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Drug safety concerns, unproductive methods, and high costs encourage innovative study designs and collaborative efforts.
The escalating cost of drug development is prompting sponsors and researchers to take a serious look at long-discussed but sparsely implemented research methods that promise to reduce the research failure rate and produce more meaningful study results.
A December (2006) report from the Government Accountability Office (GAO) describes the declining productivity of the pharmaceutical research enterprise: Despite big increases in R&D investment, few new therapies are coming to market.
Industry increased R&D spending from $16 billion in 1993 to $40 billion in 2004, and estimates put the number at $60 billion last year. But FDA approved only 22 new molecular entities in 2006. The total has been flat in the last few years, but is "way off the historic highs of the mid-1990s," reports Steven Galson, director of the Center for Drug Evaluation and Research (CDER).
This drug development downturn is taking a serious toll on major pharmaceutical companies. Firms are closing plants, cutting work forces, and looking for new ways to conduct R&D. At the same time, FDA and industry are under intense pressure to demonstrate that those drugs on the market are safe and effective.
To this end, and in response to a scathing assessment from the Institute of Medicine (IOM) last year, FDA officials unveiled a plan in January to improve how it detects and assesses drug safety problems.
The FDA report on "The Future of Drug Safety" outlines proposals for developing safety "report cards" on important new drugs and for posting an online drug safety newsletter. FDA is clarifying conflict-of-interest policies for advisory committees and establishing a new advisory committee on communication to gain more outside expertise on conveying risk information.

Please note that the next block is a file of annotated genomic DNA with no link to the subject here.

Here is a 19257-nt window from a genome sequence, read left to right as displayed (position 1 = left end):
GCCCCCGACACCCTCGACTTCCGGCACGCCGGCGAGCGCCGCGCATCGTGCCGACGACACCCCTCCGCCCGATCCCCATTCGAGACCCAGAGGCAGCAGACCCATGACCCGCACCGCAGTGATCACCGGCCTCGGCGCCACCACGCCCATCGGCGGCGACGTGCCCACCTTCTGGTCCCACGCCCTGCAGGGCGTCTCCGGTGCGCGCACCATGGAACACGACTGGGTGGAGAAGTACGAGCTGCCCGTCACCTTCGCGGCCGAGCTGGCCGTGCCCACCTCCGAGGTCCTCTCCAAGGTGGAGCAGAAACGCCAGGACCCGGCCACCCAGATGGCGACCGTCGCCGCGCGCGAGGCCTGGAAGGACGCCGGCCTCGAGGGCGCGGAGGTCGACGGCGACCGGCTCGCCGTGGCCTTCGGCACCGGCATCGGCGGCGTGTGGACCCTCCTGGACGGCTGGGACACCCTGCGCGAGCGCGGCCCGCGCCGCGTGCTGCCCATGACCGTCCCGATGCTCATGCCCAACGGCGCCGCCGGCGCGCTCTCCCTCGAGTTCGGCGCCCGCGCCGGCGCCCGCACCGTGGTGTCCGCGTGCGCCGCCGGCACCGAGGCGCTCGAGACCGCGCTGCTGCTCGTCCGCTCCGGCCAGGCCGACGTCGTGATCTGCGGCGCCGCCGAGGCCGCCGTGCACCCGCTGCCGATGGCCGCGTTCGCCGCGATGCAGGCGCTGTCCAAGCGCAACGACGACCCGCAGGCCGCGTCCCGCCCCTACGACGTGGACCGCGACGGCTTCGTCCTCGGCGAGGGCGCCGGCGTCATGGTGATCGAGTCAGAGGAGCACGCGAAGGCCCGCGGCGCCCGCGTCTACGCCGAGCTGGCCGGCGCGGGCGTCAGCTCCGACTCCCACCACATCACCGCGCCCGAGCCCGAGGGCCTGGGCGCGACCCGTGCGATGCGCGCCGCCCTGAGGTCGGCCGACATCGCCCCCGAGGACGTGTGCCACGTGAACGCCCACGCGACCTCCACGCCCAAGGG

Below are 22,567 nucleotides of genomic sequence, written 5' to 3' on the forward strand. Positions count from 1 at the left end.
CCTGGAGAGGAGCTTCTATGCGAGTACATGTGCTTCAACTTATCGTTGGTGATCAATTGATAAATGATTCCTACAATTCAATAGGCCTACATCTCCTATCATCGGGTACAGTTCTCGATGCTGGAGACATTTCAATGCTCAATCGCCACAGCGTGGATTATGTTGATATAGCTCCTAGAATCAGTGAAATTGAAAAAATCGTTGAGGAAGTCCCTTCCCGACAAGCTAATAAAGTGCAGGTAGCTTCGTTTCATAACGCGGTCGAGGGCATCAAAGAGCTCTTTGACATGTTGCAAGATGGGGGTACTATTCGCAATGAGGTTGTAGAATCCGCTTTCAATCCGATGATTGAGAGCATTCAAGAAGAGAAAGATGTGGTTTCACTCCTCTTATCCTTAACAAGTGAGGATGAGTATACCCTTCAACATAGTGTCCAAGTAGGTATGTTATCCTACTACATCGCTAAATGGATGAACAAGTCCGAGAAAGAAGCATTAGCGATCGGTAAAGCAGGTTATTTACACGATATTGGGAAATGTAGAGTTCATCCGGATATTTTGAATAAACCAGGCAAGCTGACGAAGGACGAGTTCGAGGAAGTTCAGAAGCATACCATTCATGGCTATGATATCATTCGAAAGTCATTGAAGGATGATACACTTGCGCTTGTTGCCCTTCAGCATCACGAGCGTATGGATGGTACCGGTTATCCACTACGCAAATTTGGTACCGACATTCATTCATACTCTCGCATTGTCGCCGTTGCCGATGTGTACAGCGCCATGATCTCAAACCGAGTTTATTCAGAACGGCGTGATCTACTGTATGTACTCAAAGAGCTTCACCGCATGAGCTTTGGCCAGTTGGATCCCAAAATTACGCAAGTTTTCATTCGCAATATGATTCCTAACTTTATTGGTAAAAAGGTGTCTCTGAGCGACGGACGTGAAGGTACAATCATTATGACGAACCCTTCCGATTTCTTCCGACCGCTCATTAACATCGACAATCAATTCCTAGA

The agency will formally assess Risk Management Plans (RiskMAPS) to see if they really address serious safety problems. Another strategy is to seek broader access to health system databanks able to detect safety signals more quickly. Galson also promised to address the tension between pre- and postapproval staffs by engineering a "true culture change" at CDER that involves giving more authority to safety analysts.
An underlying theme of FDA's drug safety program is that new developments in biomedical science and in information technology offer more efficient ways to address drug safety early in development and to quickly detect safety problems after a drug goes to market.
Janet Woodcock, FDA deputy commissioner and chief medical officer, heads up a range of efforts to improve risk assessment by sponsors and FDA, many launched under the Critical Path Initiative and described more fully in a January report on progress made in implementing Critical Path opportunities during 2006.
Collaborations involving FDA, industry, and academia, for example, are developing new tests for drug organ toxicity and for identifying cardiovascular risks of drugs. The Predictive Safety Consortium is sharing data to cross-validate preclinical safety biomarkers. Another consortium based at the National Institutes of Health aims to assess biomarkers for critical diseases, beginning with lung cancer and lymphoma. A new Serious Adverse Event Consortia plans to identify and validate genetic variants that may help predict the risk of drug-induced reactions, starting with liver disease and serious skin rashes.
Projects to streamline clinical trial design also are moving forward. FDA is collaborating with industry to develop standard formats for case report forms to establish a fully electronic system for submitting all clinical study data to FDA. Another project seeks to reduce the high failure rate of late-phase trials by encouraging sponsors to use clinical trial simulations to help improve dose selection.
FDA expects many of these collaborations will yield new guidances on topics such as identifying liver toxicity during drug development and utilizing enriched clinical trial designs to gain more safety information. The goal is to "build safety into products" by better understanding the genetic basis of adverse events, explained Woodcock. These approaches can screen out toxic compounds early on and identify patients most likely to have adverse events—or to respond well—to a test medicine. The aim, she said, is to "make products safer from the get-go."